• Reduced order-to-delivery cycle time from weeks to days
  • Consistently meet same-day delivery
  • Reduced on-hand inventory from 10% to 30%
  • Increased inventory turns
  • Experienced throughput gains of up to 70%

Standardize Processes 

Standardize warehouse processes to ensure consistency and minimize variation. This will help reduce errors, improve order accuracy, and enhance customer satisfaction across all channels. The best way to standardize warehouse processes is by putting the right tools and warehouse automation technologies in place.

For instance, Numina Group’s Victory Voice Suite standardizes the picking process by directing and validating each step of the order picking process. Voice picking technology utilizes voice commands to direct consistent and uniform practices across all the workers and includes built-in pick & pack validation practices.

How to Quantify the Cost-Saving Benefits of Voice Picking Technology

Voice picking technology directs operators to the right location and validates the location and item quantity picking activities with barcode scanning validation. It results in an efficient, hands-free, eyes-focused operation.

Measure and Analyze Warehouse Performance

If you can’t measure it, you can’t improve it. Start by establishing key performance indicators (KPIs) to measure the success of your fulfillment operations. Some KPIs that you may way to track include:

  • Lines per hour
  • Orders per day
  • Labor costs
  • Percentage of mis-picks
  • Cost of fine backs

 Collect and analyze data to identify trends, inefficiencies, and areas for improvement. Use this information to guide your Lean Six Sigma initiatives and drive continuous improvement in your warehouse processes.

Implement Warehouse Process Improvements

Invest in employee training and development to ensure that your team has the necessary skills and knowledge to support Lean Six Sigma initiatives. Empower employees to take ownership of their work and contribute to process improvement efforts, fostering a culture of continuous improvement and excellence.

Employee Empowerment and Warehouse Training

Invest in employee training and development to ensure that your team has the necessary skills and knowledge to support Lean Six Sigma initiatives. Empower employees to take ownership of their work and contribute  to process improvement efforts, fostering a culture of continuous improvement and excellence.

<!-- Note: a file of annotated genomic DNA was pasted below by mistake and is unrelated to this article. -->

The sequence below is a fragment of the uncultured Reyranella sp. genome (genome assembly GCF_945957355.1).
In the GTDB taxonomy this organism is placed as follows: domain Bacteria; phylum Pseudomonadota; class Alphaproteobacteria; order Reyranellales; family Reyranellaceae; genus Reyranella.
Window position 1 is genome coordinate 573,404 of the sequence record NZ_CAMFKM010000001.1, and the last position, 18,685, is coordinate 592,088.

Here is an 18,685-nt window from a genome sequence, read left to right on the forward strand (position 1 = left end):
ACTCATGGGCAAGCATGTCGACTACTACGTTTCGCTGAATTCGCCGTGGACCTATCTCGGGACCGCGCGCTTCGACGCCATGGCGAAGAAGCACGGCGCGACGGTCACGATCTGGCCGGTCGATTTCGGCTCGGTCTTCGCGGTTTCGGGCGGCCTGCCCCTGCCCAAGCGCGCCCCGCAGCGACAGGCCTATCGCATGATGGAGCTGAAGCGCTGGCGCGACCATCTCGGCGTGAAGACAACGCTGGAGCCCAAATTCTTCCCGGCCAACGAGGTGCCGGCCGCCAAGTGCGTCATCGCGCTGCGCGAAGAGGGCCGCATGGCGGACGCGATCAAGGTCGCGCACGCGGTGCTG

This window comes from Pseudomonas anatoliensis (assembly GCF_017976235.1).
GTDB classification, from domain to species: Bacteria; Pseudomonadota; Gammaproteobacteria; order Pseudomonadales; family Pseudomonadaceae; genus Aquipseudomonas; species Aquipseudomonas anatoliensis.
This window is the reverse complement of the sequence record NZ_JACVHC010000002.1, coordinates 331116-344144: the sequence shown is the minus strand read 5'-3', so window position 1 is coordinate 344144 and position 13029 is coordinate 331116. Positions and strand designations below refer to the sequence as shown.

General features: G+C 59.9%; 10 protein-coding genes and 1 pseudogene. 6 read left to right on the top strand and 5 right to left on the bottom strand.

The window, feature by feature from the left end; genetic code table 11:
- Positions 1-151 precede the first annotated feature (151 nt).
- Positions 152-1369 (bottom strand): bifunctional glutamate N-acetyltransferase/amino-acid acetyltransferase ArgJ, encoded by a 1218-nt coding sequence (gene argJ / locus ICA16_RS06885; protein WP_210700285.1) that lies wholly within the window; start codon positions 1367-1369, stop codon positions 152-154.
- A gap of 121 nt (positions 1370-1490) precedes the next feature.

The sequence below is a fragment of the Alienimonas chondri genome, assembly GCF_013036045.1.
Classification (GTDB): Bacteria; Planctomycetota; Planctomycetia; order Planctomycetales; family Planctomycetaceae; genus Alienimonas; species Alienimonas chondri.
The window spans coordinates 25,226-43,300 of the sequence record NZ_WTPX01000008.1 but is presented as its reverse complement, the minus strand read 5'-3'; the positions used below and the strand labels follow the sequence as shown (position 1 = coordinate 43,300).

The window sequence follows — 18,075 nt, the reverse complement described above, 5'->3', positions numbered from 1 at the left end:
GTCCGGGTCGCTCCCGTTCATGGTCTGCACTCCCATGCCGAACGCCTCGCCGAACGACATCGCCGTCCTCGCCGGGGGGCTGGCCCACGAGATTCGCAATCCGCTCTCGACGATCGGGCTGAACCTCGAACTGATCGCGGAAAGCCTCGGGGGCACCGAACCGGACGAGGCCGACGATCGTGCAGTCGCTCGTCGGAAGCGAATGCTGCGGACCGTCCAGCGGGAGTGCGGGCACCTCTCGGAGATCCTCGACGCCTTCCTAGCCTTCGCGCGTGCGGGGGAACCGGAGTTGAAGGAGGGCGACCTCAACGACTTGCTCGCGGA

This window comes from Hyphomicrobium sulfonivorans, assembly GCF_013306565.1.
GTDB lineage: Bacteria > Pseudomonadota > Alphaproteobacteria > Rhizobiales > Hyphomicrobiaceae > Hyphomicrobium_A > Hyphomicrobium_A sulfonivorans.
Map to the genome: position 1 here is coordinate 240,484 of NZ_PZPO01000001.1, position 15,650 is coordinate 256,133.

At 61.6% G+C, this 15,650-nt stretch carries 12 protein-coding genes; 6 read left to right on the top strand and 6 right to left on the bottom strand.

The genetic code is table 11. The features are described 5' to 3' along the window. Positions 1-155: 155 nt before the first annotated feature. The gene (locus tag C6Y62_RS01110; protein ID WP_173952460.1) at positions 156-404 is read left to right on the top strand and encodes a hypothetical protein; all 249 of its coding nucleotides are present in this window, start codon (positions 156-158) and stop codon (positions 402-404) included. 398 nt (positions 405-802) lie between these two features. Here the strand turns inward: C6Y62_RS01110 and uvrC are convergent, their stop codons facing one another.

By leveraging the principles of Lean Six Sigma, businesses can optimize their fulfillment operations in a warehouse, to improve operating efficiencies, reduce labor and waste, and improve customer satisfaction. Implementing a data-driven, continuous improvement approach to warehouse management will not only support your omni-channel strategy but also contribute to long-term business success. 

Embrace the power of Lean Six Sigma and you’ll gain an effective warehouse design that unlock the full potential of your order fulfillment operations today!

About Numina Group

Numina Group, an industry leading independent systems integrator in warehouse automation, has over 35 years of experience in the development, design, and implementation of advanced warehouse automation software and material handling equipment for distribution operations, to improve order fulfillment efficiency.

Our team works in partnership with clients to evaluate and define process improvements and the right blend of warehouse automation material handling technology to deliver a rapid ROI.

Numina Group designs and implements optimized warehouse processes managed by Numina’s Real-time Distribution Software (RDS™) Warehouse Execution and Control Software. RDS is a full suite of predeveloped modules, including order release optimization for managing the latest generation autonomous mobile robot-driven goods-to-person systems (G2P), voice and pick-to-light systems, automated pack and ship conveyor systems, cartonization software, conveyor system control, weight and vision audit, print and apply labeling, and high-speed sortation.

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To learn more, contact us to speak with a warehouse automation specialist and arrange a complimentary consultation. 

Taking a lean six sigma approach to warehouse automation design